Nine Tips for Stress Free Travel

While some would rather have a root canal than take their children on international flights, I've found that it's possible to have a good flight with a toddler.  I'm quite seasoned in taking international flights (Chicago to Beijing) alone, sometimes with layovers, but have seen many parents take their kids on these 13-18 hour flights with great success.  It's not the easiest thing in the world, but it's possible; I've now taken my son across the Pacific by myself and it wasn't so bad.  Here are nine tips of what I've done and seen other parents do which resulted in pleasant flights even though multiple children were in a confined area. 

Get Seats In Back of the Plane: My husband and I got two seats together by the window, so we had an aisle seat and window seat to ourselves.  No one to bother as we juggled our son back and forth between us during the flight. On the return flight, which was just my son and I, we were next to a middle-aged man who was quite nice and didn't mind being touched by the occasional hand or foot.

Start Your Flight in the Late Afternoon or Early Evening: For international flights it's a good idea to start the flight just before a meal and the child's nap or bedtime.  Depending on the length of your flight, this may or may not be possible.  With our trip from Beijing to Chicago we boarded around four in the afternoon, had a light dinner and then went to bed for the night.  There were just a few hours where my son was awake.  Of course the length of our flight and time differences meant we landed in Chicago in the early evening, just in time to sleep again.  My son did pretty well with it and I'd absolutely do it this way again.

Pack One Carry On Just for the Kids: Make sure that you have at least a change or two of clothes for each child in your carry on in addition to any medications and necessities that you would need in the event your luggage got lost.  You may also need to change their clothes on the plane if there's a diaper blow-out or your toddler spills his water down the front of his shirt.  Additionally, keep a change of clothes for yourself--just in case.

Have Special Snacks and Toys to Give Them:  I packed our son's carry on with some of his favorite snacks, that he seldom gets, as well as some favorite toys which I'd purposely taken "out of circulation" a month prior.  I also made an alphabet book from pictures cut from old magazines, so he had a whole new book to explore.  While he was awake, I'd give him a new or new-to-him toy every hour or so and when he was hungry he'd get a special treat.

Bring Chocolate for the People Around You: While we didn't try this, I've seen it suggested by others.  It's a nice gesture to your seat-mates if your kids end up crying or accidentally hitting them.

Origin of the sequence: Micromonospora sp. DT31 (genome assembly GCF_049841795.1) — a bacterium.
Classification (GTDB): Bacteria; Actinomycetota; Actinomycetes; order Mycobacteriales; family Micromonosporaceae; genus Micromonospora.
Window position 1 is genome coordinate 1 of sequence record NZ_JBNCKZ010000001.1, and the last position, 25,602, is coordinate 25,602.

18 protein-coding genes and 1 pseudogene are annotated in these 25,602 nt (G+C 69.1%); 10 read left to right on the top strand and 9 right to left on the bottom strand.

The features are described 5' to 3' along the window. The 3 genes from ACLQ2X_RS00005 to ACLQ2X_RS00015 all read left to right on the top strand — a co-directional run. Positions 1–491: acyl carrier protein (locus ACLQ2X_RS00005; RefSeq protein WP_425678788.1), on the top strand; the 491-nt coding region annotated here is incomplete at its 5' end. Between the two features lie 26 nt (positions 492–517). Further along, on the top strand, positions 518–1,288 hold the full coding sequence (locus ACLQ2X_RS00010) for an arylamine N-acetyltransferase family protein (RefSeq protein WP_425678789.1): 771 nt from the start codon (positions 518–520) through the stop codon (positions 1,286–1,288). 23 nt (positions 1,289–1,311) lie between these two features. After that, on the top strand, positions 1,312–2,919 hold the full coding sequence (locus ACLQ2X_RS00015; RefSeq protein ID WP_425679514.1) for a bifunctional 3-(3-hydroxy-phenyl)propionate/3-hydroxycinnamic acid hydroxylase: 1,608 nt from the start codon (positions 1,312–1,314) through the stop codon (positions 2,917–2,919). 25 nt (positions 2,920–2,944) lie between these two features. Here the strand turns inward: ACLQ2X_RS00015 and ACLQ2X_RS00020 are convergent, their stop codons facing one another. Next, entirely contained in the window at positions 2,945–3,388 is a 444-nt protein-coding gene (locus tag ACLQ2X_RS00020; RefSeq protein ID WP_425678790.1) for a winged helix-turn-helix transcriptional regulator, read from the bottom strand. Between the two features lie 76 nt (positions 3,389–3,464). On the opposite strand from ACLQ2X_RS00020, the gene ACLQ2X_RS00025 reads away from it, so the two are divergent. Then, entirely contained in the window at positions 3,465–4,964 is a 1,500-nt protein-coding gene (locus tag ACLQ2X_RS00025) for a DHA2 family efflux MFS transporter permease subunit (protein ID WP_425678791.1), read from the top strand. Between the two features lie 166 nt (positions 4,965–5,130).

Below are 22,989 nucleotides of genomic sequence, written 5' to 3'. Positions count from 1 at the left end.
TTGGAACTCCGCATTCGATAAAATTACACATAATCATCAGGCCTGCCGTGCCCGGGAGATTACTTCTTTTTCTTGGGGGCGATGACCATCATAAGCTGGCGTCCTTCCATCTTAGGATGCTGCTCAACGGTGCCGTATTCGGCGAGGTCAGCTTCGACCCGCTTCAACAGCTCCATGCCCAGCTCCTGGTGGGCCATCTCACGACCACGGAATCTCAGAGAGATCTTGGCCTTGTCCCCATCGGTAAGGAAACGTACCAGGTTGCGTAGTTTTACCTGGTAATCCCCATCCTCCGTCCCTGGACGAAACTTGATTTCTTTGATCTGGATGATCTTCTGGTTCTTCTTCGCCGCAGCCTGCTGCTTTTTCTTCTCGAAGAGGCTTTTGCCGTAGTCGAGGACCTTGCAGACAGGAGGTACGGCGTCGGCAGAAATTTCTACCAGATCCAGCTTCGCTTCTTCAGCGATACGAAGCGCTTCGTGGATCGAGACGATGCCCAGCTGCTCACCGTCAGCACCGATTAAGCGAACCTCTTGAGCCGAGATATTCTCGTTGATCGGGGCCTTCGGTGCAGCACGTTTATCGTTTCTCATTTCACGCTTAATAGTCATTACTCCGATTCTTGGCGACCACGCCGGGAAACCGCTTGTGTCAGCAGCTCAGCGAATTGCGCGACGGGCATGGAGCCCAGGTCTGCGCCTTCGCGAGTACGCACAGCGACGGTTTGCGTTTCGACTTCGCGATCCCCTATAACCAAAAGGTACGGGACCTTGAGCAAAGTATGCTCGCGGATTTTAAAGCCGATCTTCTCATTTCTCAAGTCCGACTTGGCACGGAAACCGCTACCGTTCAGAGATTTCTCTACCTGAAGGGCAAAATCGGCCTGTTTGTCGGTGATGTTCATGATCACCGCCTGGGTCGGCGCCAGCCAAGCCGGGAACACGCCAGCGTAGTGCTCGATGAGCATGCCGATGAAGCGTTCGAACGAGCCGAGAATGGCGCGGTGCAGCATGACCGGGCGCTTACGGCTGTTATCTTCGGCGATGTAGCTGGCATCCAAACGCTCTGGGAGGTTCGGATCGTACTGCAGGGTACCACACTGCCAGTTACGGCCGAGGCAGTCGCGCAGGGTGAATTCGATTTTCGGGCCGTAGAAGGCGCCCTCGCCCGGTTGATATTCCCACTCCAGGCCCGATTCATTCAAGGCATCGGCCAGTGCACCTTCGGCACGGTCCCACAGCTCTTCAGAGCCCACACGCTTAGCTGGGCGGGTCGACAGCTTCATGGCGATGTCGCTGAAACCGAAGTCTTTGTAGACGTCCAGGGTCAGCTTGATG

Only Give Them Water: No need to give kids a reason to be hyped up on the trip. Stick to water or milk for pre-flight beverages and give them water on the plane.  Add a bit of juice if they need some flavor, but water will help keep their skin from getting dry and they won't get all the sugar that's in juice and soda. 

Nurse Your Baby During Take Off:  This will help soothe them and avoid the ear popping that occurs during take off.  Let older kids chew on a piece of gum. 

Let them Walk Around Hourly: Get up and let them walk the aisles for a few minutes each hour when they are awake.  This helps keep their blood flowing properly and lets them use up some energy.  If you can, go to the back of the plane where there's a bit more room and teach them some simple stretches.

Take A Flight with Layovers: With my son, we opted for a direct flight which was just under 13 hours.  But I've taken other flights that were in excess of 18 hours and parents said that they decided on those flights because they'd be changing planes and having a few hours to let the kids run around in a larger area. This makes sense and I might consider it if direct flight prices keep rising as they have been!

There you go, nine tips that work well for flying with children.  Not all will work for your family, but they are worth remembering and trying out. Once you find one that works well, stick with it to ensure that everyone enjoys their trip.

What other tips do you have for flying with kids?  I'd love to know as my next international flight will probably be just myself, a four year old and an infant.  Please share your knowledge!